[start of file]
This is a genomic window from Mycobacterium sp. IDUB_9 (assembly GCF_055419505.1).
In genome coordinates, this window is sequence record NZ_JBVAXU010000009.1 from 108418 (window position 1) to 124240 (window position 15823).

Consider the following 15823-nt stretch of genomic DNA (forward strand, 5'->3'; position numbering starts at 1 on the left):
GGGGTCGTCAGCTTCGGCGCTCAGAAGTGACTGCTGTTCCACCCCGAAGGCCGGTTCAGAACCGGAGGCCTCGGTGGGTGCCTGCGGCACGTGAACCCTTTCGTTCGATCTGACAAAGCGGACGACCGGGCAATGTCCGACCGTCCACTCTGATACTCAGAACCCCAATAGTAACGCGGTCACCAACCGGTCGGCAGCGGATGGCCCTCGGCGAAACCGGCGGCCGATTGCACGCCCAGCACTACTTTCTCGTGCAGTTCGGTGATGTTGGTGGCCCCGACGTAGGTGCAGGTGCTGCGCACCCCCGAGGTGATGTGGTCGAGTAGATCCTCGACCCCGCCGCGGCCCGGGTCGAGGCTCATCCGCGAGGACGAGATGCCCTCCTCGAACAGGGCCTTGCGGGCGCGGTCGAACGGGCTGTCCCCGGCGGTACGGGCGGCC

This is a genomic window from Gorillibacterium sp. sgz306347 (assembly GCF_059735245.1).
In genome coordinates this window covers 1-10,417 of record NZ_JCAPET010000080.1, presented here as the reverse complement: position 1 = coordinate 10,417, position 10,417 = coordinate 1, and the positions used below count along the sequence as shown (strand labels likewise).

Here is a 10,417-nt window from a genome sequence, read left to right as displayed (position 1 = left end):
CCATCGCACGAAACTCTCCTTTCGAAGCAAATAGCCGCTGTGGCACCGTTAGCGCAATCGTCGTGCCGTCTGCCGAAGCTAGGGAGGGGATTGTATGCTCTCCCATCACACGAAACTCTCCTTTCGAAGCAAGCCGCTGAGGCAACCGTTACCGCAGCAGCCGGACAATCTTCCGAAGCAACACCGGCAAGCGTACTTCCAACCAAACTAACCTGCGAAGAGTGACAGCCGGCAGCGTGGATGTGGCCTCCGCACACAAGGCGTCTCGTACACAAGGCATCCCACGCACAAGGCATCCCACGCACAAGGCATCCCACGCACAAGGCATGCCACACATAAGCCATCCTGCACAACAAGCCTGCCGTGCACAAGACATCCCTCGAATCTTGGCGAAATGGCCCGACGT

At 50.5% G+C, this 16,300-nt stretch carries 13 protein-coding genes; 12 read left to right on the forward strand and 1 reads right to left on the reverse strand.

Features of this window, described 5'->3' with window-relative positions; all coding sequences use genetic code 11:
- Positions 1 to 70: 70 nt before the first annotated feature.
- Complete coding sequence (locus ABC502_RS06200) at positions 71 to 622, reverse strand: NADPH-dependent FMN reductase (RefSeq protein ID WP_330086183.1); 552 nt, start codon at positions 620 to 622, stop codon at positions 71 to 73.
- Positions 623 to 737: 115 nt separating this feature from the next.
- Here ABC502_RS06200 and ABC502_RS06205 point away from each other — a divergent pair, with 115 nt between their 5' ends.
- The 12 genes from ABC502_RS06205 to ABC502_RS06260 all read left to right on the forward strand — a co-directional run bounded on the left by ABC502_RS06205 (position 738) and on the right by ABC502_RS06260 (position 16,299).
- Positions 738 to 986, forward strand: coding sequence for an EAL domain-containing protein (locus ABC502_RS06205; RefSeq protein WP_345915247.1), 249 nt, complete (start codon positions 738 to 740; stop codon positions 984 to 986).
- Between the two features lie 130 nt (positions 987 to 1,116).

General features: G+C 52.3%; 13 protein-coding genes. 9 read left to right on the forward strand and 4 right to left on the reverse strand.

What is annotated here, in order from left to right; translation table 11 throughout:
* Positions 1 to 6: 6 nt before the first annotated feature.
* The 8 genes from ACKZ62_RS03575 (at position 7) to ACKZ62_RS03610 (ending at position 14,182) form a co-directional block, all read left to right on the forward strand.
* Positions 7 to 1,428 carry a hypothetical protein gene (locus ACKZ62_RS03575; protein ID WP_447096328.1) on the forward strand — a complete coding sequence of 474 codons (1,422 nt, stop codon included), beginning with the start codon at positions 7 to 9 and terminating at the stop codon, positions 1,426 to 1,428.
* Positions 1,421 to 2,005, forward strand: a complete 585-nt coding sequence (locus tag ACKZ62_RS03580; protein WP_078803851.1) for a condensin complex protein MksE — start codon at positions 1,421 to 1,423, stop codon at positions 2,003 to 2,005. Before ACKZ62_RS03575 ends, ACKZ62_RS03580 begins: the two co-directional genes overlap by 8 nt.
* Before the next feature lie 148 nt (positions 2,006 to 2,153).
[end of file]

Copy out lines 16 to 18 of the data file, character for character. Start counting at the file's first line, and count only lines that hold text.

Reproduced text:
- Positions 738 to 986, forward strand: coding sequence for an EAL domain-containing protein (locus ABC502_RS06205; RefSeq protein WP_345915247.1), 249 nt, complete (start codon positions 738 to 740; stop codon positions 984 to 986).
- Between the two features lie 130 nt (positions 987 to 1,116).

General features: G+C 52.3%; 13 protein-coding genes. 9 read left to right on the forward strand and 4 right to left on the reverse strand.